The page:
Please, join me in making our backyards and neighborhoods safe havens for our feathered friends.
The Cornell Lab of Ornithology has put together Seven Simple Actions to Help Birds. Click the link to go to their website, which is full of interesting information and even more ways that you can make a difference! Small changes in the way you buy groceries and products, drink coffee, garden, and cat-care will yield great rewards for your local ecosystem, as well as promoting fair-trade farmers across the world.
Please, join me in making our backyards and neighborhoods safe havens for our feathered friends.
These are not exactly the kind of backyard birds that most of us get to see, but I do love the Cape Dorset Inuit Art calendars and notecards.
It feels like autumn here in Seattle, and even though we most likely will have another round of warmish weather, it is the time of year when people are getting busy raking and tidying up for winter. This year, I would like to invite you to consider taking a less vigorous approach to cutting back your grasses and raking and composting leaves and fallen branches. Check out these tips from Audubon on how to enhance your backyard this fall to encourage more wildlife action.
Backyard birders: be sure to sign up for Project Feederwatch, This year's poster is a limited edition poster of backyard Hawks and Falcons of North America.
If online learning is one of your passions, I suggest one of these Cornell Lab of Ornithology self-paced courses. Or, for a free quick fix:, check out their videos.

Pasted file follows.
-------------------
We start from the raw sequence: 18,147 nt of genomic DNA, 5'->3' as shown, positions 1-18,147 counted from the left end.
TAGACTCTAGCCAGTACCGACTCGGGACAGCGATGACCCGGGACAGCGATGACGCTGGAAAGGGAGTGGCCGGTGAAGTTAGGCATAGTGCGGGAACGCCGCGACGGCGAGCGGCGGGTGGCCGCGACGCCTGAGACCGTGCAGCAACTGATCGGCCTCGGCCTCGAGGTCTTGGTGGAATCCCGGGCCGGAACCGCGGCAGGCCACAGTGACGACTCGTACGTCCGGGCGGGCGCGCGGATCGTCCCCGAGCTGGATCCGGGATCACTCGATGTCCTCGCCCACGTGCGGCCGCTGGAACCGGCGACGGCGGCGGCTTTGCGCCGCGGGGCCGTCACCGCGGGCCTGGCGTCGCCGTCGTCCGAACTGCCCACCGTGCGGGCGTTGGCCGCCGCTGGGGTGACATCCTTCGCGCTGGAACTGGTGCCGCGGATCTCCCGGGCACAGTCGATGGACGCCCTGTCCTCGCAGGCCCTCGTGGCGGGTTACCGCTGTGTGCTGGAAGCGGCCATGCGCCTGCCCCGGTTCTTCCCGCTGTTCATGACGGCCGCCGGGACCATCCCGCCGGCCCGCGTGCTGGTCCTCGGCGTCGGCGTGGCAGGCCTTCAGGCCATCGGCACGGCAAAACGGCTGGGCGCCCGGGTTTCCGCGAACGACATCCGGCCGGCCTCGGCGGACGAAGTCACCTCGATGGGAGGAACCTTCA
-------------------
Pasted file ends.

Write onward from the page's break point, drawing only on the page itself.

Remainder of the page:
Wishing you lots of daydreaming and playtime in your backyard and neighborhood this fall!
Mystery bug #1 Mystery Bug #2
What's that bug?
Have you ever found a cool bug in your backyard, tried to I.D. it, and been frustrated because you could not find it in any of your field guides, in a google image search, or even in BugGuide.net?
Do not despair, as you are not alone! As you may know, insects are the most numerous animal life form on the planet, comprising about 85% of terrestrial animals. Not only that, insects come in all shapes and sizes, and do magic called metamorphosis after being nymphs or molting their hard exoskeletons as they move through instars on their way to sexual maturity.
"Arthropods are a highly-successful group of invertebrate animals that includes insects, centipedes, millipedes, spiders, mites, horseshoe crabs, scorpions, and crustaceans. In terms of species diversity, arthropods are second to none. That there are in excess of one million arthropods species that have been identified by scientists and there are estimated to be many millions that have not yet been identified. Scientists estimate there may be a staggering 30 million species of arthropods alive today, the vast majority of which are insects."